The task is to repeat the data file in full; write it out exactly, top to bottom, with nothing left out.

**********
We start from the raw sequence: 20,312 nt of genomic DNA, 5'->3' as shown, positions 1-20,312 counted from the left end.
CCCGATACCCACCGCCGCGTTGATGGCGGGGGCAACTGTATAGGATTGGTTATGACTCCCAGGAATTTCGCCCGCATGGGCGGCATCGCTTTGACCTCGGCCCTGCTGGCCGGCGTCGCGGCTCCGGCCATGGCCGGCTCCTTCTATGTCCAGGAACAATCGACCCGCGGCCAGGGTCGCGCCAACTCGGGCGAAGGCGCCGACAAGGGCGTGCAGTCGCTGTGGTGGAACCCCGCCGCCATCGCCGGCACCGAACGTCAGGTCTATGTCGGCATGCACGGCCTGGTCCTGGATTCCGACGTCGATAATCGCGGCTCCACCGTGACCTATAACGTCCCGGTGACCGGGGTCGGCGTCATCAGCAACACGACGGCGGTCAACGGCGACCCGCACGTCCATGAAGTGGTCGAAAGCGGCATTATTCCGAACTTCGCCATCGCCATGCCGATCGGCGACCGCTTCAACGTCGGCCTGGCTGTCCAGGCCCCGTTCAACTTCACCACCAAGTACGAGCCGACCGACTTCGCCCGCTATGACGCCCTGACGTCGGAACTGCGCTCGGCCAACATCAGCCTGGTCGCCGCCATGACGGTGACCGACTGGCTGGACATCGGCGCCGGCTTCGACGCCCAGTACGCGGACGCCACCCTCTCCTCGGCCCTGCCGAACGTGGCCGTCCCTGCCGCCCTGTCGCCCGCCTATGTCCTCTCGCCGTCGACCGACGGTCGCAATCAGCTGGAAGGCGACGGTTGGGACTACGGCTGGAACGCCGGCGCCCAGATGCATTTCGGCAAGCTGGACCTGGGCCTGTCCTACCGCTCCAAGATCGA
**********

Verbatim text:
We start from the raw sequence: 20,312 nt of genomic DNA, 5'->3' as shown, positions 1-20,312 counted from the left end.
CCCGATACCCACCGCCGCGTTGATGGCGGGGGCAACTGTATAGGATTGGTTATGACTCCCAGGAATTTCGCCCGCATGGGCGGCATCGCTTTGACCTCGGCCCTGCTGGCCGGCGTCGCGGCTCCGGCCATGGCCGGCTCCTTCTATGTCCAGGAACAATCGACCCGCGGCCAGGGTCGCGCCAACTCGGGCGAAGGCGCCGACAAGGGCGTGCAGTCGCTGTGGTGGAACCCCGCCGCCATCGCCGGCACCGAACGTCAGGTCTATGTCGGCATGCACGGCCTGGTCCTGGATTCCGACGTCGATAATCGCGGCTCCACCGTGACCTATAACGTCCCGGTGACCGGGGTCGGCGTCATCAGCAACACGACGGCGGTCAACGGCGACCCGCACGTCCATGAAGTGGTCGAAAGCGGCATTATTCCGAACTTCGCCATCGCCATGCCGATCGGCGACCGCTTCAACGTCGGCCTGGCTGTCCAGGCCCCGTTCAACTTCACCACCAAGTACGAGCCGACCGACTTCGCCCGCTATGACGCCCTGACGTCGGAACTGCGCTCGGCCAACATCAGCCTGGTCGCCGCCATGACGGTGACCGACTGGCTGGACATCGGCGCCGGCTTCGACGCCCAGTACGCGGACGCCACCCTCTCCTCGGCCCTGCCGAACGTGGCCGTCCCTGCCGCCCTGTCGCCCGCCTATGTCCTCTCGCCGTCGACCGACGGTCGCAATCAGCTGGAAGGCGACGGTTGGGACTACGGCTGGAACGCCGGCGCCCAGATGCATTTCGGCAAGCTGGACCTGGGCCTGTCCTACCGCTCCAAGATCGA